AUSTIN, Texas — Austin-Travis County leaders announced on Jan. 6 that the area has moved from Stage 4 to Stage 5 of its COVID-19 risk-based guidelines.
On the City's dashboard, officials track the seven-day moving average of new hospital admissions, community transmission rate and positivity rate when determining COVID-19 risk-based guidelines staging. As of Jan. 4, all three indicators were in Stage 5 territory.
“Workforces are short-staffed and hospitals have been stressed by staff absences and staffing shortages as a result due to omicron. There will come a point when schools and businesses and community centers won’t be able to open their doors if we don't do something," Dr. Desmar Walkes with Austin Public Health said.
"What does this mean for us? The places where we go for care will be short-staffed, the places where we go to eat will be short-staffed and the places where we go to buy goods and services will be short-staffed," Walkes aded. "If we don't do something, our way of life is in danger."
However, there are efforts in place to help address the staffing shortage in hospitals.
"We have requested and received a contract staff from the state, for which we're extremely grateful," said Walkes. "That's going to help to some extent, but we are having large numbers of staff who are out sick, and so that continued spread of COVID is continuing to impact us."
The City moved from Stage 3 to Stage 4 of its COVID-19 risk-based guidelines on Dec. 29. At the time, only two of the three key indicators – community transmission rate and positivity rate – were in Stage 5, with 405 and 15.7% respectively. Since then, those two metrics have grown to 1,066.8 and 29.7% as of Jan. 5.
The seven-day moving average of new hospital admissions crossed the Stage 4 threshold on Dec. 28 at 36, up from 16 just days before Christmas. Now, the seven-day moving average of new hospital admissions has well surpassed the Stage 5 threshold (50+). As of Jan. 5, the seven-day moving average of new hospital admissions was 74. An estimated 385 people were hospitalized with COVID-19 as of Jan. 5.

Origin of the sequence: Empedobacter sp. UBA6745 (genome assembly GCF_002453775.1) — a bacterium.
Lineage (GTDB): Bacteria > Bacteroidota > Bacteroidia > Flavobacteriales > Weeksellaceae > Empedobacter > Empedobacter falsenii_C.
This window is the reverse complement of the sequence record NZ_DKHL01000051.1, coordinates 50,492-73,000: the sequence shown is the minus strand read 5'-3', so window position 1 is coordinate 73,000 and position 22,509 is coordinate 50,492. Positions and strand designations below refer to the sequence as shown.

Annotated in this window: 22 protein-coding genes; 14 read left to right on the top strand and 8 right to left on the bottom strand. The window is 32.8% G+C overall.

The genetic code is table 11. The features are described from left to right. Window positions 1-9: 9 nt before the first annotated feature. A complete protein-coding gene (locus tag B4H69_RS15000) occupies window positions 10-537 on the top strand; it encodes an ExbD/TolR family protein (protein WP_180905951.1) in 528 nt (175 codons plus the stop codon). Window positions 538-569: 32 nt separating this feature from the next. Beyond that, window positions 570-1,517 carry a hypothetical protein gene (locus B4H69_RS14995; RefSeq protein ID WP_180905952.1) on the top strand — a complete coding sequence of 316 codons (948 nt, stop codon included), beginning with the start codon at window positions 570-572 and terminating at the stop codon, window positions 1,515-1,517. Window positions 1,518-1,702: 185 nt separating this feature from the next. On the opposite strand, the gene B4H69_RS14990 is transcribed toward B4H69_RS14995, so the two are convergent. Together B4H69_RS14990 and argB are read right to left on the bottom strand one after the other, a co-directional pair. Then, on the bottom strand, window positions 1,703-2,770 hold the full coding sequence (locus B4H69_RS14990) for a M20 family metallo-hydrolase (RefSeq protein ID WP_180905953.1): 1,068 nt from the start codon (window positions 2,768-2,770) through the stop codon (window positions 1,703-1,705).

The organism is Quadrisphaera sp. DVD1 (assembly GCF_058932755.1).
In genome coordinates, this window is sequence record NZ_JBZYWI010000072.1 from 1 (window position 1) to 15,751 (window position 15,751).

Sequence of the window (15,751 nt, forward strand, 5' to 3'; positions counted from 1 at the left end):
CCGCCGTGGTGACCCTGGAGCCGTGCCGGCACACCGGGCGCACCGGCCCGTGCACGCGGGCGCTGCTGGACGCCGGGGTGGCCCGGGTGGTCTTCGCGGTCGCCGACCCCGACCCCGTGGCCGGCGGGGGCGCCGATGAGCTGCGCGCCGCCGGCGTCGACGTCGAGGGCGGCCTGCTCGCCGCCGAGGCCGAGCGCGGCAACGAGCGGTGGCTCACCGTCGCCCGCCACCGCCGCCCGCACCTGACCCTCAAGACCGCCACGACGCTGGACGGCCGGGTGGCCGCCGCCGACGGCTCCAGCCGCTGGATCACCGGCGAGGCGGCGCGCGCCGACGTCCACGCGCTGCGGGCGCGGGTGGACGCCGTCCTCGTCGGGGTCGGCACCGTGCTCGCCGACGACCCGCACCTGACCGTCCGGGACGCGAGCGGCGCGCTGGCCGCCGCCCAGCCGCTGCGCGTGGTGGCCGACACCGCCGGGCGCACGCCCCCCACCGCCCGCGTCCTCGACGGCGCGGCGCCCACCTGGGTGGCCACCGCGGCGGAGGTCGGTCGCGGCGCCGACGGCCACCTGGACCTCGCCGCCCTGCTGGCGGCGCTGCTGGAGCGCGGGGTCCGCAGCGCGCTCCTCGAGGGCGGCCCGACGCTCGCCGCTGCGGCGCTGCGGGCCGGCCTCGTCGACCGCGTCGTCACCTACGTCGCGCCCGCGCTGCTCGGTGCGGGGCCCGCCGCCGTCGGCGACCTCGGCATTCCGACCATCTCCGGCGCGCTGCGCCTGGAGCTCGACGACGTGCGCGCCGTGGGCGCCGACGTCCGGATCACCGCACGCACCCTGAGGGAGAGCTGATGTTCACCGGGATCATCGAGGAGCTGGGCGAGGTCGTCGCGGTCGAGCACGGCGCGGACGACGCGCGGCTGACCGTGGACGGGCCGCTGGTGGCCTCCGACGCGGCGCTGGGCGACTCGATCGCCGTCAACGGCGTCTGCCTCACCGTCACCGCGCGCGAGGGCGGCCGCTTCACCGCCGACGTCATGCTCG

In the Jan. 6 briefing, Walkes also acknowledged that at-home tests aren't included in the positivity rate as it's reflected on the City's dashboard.
"We know that there are many people in the community who are doing at-home tests, so the numbers that we're seeing are an underrepresentation of what the disease burden is in our community," Walkes said. "We estimate that there may be 3 to 4% of those in our community who are sick at this point. So, to break that down for practical purposes, if you're in a group of 25 people, say, you can safely assume that there is at least one person in that group who's been affected by omicron and is sick."
When asked how long health leaders expect us to be in this stage 5, Mayor Steve Adler said:
"It's up to the community in terms of whether people will step forward and more people wear masks in places. It's up to us at this point."
In the briefing from Austin health officials on Tuesday, Jan. 4, Walkes said the omicron variant is driving the current surge in Central Texas. She said the Austin area saw a 135% increase in daily hospital admissions for people who are COVID-19 positive over the past week.
Walkes said that before omicron, 60-70% of hospitalizations were unvaccinated people, which has since dropped to 50%, meaning more vaccinated individuals are now in the hospital during the surge. Walkes noted that some people were hospitalized for other health problems and subsequently tested positive for coronavirus.
According to Walkes, vaccinations still seem to be preventing severe illness. She said local health officials are noting that people with underlying issues can still get very sick with omicron and encouraged getting a coronavirus booster shot.
What is the difference between Stage 4 and Stage 5?
Here is a look at the latest differences for the risk-based guidelines between stages for vaccinated and unvaccinated individuals:
In Stage 5, APH officials advise high-risk individuals to not gather with people outside their households. For low-risk individuals, you're advised to wear a mask when doing so. These recommendations are the same regardless of whether you're indoors or outdoors.
Another difference between Stage 4 and Stage 5 is, under Stage 5, high-risk individuals are advised to only travel for essential services or purposes, whereas in Stage 4 it would be OK to travel while masking.
High-risk individuals are also recommended to use takeout and/or curbside shopping under Stage 5.
APH is recommending that businesses require or recommend masks for customers and require their employees to mask and that customers choose curbside and take-out options when they can to decrease interaction in indoor spaces. Businesses are also asked to do what they can to maintain social distancing.
GRAPHS: COVID-19 data Jan. 5, 2022
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